$rasterImage = $image->toRasterImage(200, 200, '#FFFFFF');
imagejpeg($rasterImage, 'path/to/output.jpg');

Text rendering (loading fonts)

PHP-SVG implements support for TrueType fonts (.ttf files) using a handcrafted TTF parser. Since PHP doesn't come with any built-in font files, you will need to provide your own. The following example shows how to load a set of font files. PHP-SVG will try to pick the best matching font for a given text element, based on algorithms from the CSS spec.

require __DIR__ . '/vendor/autoload.php';

use SVG\SVG;

// load a set of fonts from the "fonts" directory relative to the script directory
SVG::addFont(__DIR__ . '/fonts/Ubuntu-Regular.ttf');
SVG::addFont(__DIR__ . '/fonts/Ubuntu-Bold.ttf');
SVG::addFont(__DIR__ . '/fonts/Ubuntu-Italic.ttf');
SVG::addFont(__DIR__ . '/fonts/Ubuntu-BoldItalic.ttf');

$image = SVG::fromString('
<svg width="220" height="220">
  <rect x="0" y="0" width="100%" height="100%" fill="lightgray"/>
  <g font-size="15">
    <text y="20">hello world</text>
    <text y="100" font-weight="bold">in bold!</text>
    <text y="120" font-style="italic">and italic!</text>
    <text y="140" font-weight="bold" font-style="italic">bold and italic</text>

header('Content-Type: image/png');
imagepng($image->toRasterImage(220, 220));

Note that PHP often behaves unexpectedly when using relative paths, especially with fonts. Hence, it is recommended to use absolute paths, or use the __DIR__ constant to prepend the directory of the current script.

Document model

This section explains a bit more about the object structure and how to query or mutate parts of documents.

SVG root node

An instance of the SVG class represents the image abstractly. It does not store DOM information itself. That is the responsibility of the document root node, which is the object corresponding to the <svg> XML tag. For example:

require __DIR__ . '/vendor/autoload.php';

use SVG\SVG;

$svg  = '<svg width="100" height="100">';
$svg .= '<rect width="40" height="40" fill="#00F" id="my-rect" />';
$svg .= '</svg>';

$image = SVG::fromString($svg);

// obtain the <svg> node (an instance of \SVG\SVGDocumentFragment):
$doc = $image->getDocument();

Child nodes

Child nodes of any element can be obtained as follows:

// Returns the number of children.
$numberOfChildren = $element->countChildren();

// Returns a child element by its index.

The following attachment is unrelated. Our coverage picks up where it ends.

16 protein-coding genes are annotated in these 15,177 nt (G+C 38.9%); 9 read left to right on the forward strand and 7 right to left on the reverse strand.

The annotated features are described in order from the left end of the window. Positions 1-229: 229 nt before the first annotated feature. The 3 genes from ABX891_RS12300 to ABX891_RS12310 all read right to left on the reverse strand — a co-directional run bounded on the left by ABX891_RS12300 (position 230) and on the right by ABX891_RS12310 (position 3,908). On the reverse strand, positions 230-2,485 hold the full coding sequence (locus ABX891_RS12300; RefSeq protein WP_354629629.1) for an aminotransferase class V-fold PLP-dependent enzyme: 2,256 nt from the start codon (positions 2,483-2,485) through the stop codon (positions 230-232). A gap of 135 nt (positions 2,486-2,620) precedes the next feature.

$firstChild = $element->getChild(0);

// Returns an array of matching child elements.
$childrenThatAreRects = $element->getElementsByTagName('rect');

// Returns an array of matching child elements.
$childrenWithClass = $element->getElementsByClassName('my-class-name');

The root node has an additional function for obtaining a unique element by its id attribute:

// Returns an element or null.
$element = $doc->getElementById('my-rect');

Child nodes can be added, removed and replaced:

// Append a child at the end.
$doc->addChild(new \SVG\Nodes\Shapes\SVGLine(0, 0, 10, 10));

// Insert a new child between the children at positions 0 and 1.
$g = new \SVG\Nodes\Structures\SVGGroup();
$doc->addChild($g, 1);

// Remove the second child. (equivalent to $doc->removeChild($g);)

// replace the first child with $g
$doc->setChild(0, $g);


Every attribute is accessible via $element->getAttribute($name). Some often-used attributes have additional shortcut methods, but they are only available on the classes for which they are valid, so make sure the node you are accessing is of the correct type to prevent runtime errors. Some examples:

// equivalent to: $doc->getAttribute('width')

// equivalent to: $doc->setAttribute('width', '200px');

// equivalent to: $rect->setAttribute('rx', '10%');


Some presentation attributes are considered style properties by the SVG spec. These will be treated specially by PHP-SVG and made available via getStyle and setStyle instead of getAttribute and setAttribute. Consider the following node:

<circle x="10" y="10" r="5" style="fill: #red" stroke="blue" stroke-width="4" />
  • x, y and r are attributes.
  • fill, stroke and stroke-width are styles.


If you aren't getting any output but only a blank page, try temporarily enabling PHP's error reporting to find the cause of the problem.

ini_set('display_errors', 1);
// ... rest of the script ...

Make sure you disable this again when you're done, as it may leak sensitive information about your server setup. Additionally, ensure you're not setting the Content-Type header to an image format in this mode, as your browser will try to render the error message as an image, which won't work.

Alternatively, you may attempt to find your server's error log file. Its location depends on how you're running PHP.


This project is available to the community for free, and there is still a lot of work to do. Every bit of help is welcome! You can contribute in the following ways:

  • By giving PHP-SVG a star on GitHub to spread the word. The more it's used, the better it will become!
  • By reporting any bugs or missing features you encounter. Please quickly search through the issues tab to see whether someone has already reported the same problem. Maybe you can add something to the discussion?
  • By contributing code. You can take a look at the currently open issues to see what needs to be worked on. If you encounter a bug that you know how to resolve, it should be pretty safe to submit the fix as a pull request directly. For new features, it is recommended to first create an issue for your proposal, to gather feedback and discuss implementation strategies.

Please read:

By contributing material or code to PHP-SVG via a pull request or commit, you confirm that you own the necessary rights to that material or code, and agree to make available that material or code under the terms of the MIT license.